Time and legal challenges are putting up roadblocks to the implementation of new voting laws in some states. In Mississippi, lawmakers must find a way to pay for educating voters about its new law if it passes muster with the Justice Department. In Pennsylvania, where voters will be required to present a photo ID in November, one lawmaker has acknowledged what many opponents of the mandate have long suspected: the law will help Republicans win more elections. Keep reading to learn the latest on redistricting and voting rights.
Mississippi: The state's proposed new voting law also faces obstacles although voters "overwhelmingly" voted in favor of the initiative, WJTV.com reports. As is the case with other states, it still awaits pre-clearance from the U.S. Justice Department. In addition, the state must still figure out how to foot the bill and the cost of providing allegedly "free" state-sanctioned IDs, as they might come at the cost of more vital services like public safety.
Pennsylvania: Opponents of strict new voting laws frequently say that the Republicans who are leading those efforts are in search of a solution to a problem that doesn't exist. But Pennsylvania House Majority Leader Mike Turzai has articulated the problem: getting Republican presidential nominee Mitt Romney elected. "Voter ID, which is gonna allow Gov. Romney to win the state of Pennsylvania, done," he said. But according to Turzai spokesman Stephen Miskin, the lawmaker was "speaking at a partisan, political event," and simply noting that "for the first time in a long while, the Republican presidential candidate will be on a more even keel thanks to voter ID" because the election will be "more fair."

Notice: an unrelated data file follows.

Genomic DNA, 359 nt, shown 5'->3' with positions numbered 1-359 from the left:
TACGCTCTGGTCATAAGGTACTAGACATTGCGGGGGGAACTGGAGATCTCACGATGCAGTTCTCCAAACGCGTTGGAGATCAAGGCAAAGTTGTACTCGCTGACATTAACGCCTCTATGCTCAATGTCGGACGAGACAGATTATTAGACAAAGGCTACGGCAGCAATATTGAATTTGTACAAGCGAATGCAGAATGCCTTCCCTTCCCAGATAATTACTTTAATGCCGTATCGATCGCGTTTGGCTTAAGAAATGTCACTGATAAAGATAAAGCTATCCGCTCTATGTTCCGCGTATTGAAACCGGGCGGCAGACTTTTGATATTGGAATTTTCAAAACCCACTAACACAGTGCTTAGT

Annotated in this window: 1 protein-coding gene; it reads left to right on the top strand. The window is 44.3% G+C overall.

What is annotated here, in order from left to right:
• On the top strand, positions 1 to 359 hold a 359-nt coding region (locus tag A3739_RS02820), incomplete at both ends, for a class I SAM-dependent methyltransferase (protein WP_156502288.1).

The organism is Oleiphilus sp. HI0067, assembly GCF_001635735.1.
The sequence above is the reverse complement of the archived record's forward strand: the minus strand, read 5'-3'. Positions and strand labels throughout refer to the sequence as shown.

North Carolina: Passage of a new voter ID law is looking unlikely, WRAL.com reports. "It's gone," said Republican state Rep. David Lewis, because it likely won't be cleared in time by the U.S. Justice Department or the courts and the state legislature has other business to wrap up before the session ends or voters head to the polls in November. North Carolina is one of several battleground states.
Wisconsin: A new voter ID law is on hold in Wisconsin because of four legal challenges and the conventional wisdom is that it won't be in effect by the state's August primary or in November, reports WUWM News. Some predict that years could pass before the debate over the law ends. "The hurdles and barriers and difficulties, some smaller and some pretty significant, that voters experience — for people who have those barriers, something like voter ID can be prohibitive and can really have the effect of keeping them from voting," said Karyn Rotker, an ACLU attorney, whose organization has mounted a legal challenge to the proposed law. Meanwhile, voter advocacy groups are working to educate voters and help them get IDs to fend off any efforts to keep them from casting ballots this fall.
Minnesota: Former Republican Gov. Arne Carlson and ex-Sen. Walter Mondale, a Democrat, are united in their objection to Minnesota's proposed voter ID amendment. "Frankly, it is hard to understand why we would cast aside election-day registration, institute a highly complicated two-ballot system that will cost millions and increase taxes — all to solve a problem that does not exist," the pair wrote in an op-ed. "Our preference is for a return to a legislative process that studies a problem first and then creates a sensible and affordable bipartisan solution. This amendment falls short on all counts."
Maryland: The U.S. Supreme Court upheld on Monday Maryland's new congressional redistricting map, "which counts inmates as living at their last-known addresses instead of their prison cells," The Baltimore Sun reports. Republican lawmakers who oppose the plan are facing a Saturday deadline to get enough signatures to allow voters to weigh in on the issue on the ballot in November. "The Supreme Court's ruling is a huge victory for the national campaign to end prison-based gerrymandering," said Brenda Wright, vice president for legal strategies at the liberal group Demos. "This decision sets an important precedent that will encourage other states to reform their redistricting laws." African-Americans and Latinos also objected to the map because they believe it splits majority-minority districts.
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(Photo: Gary I Rothstein/Landov)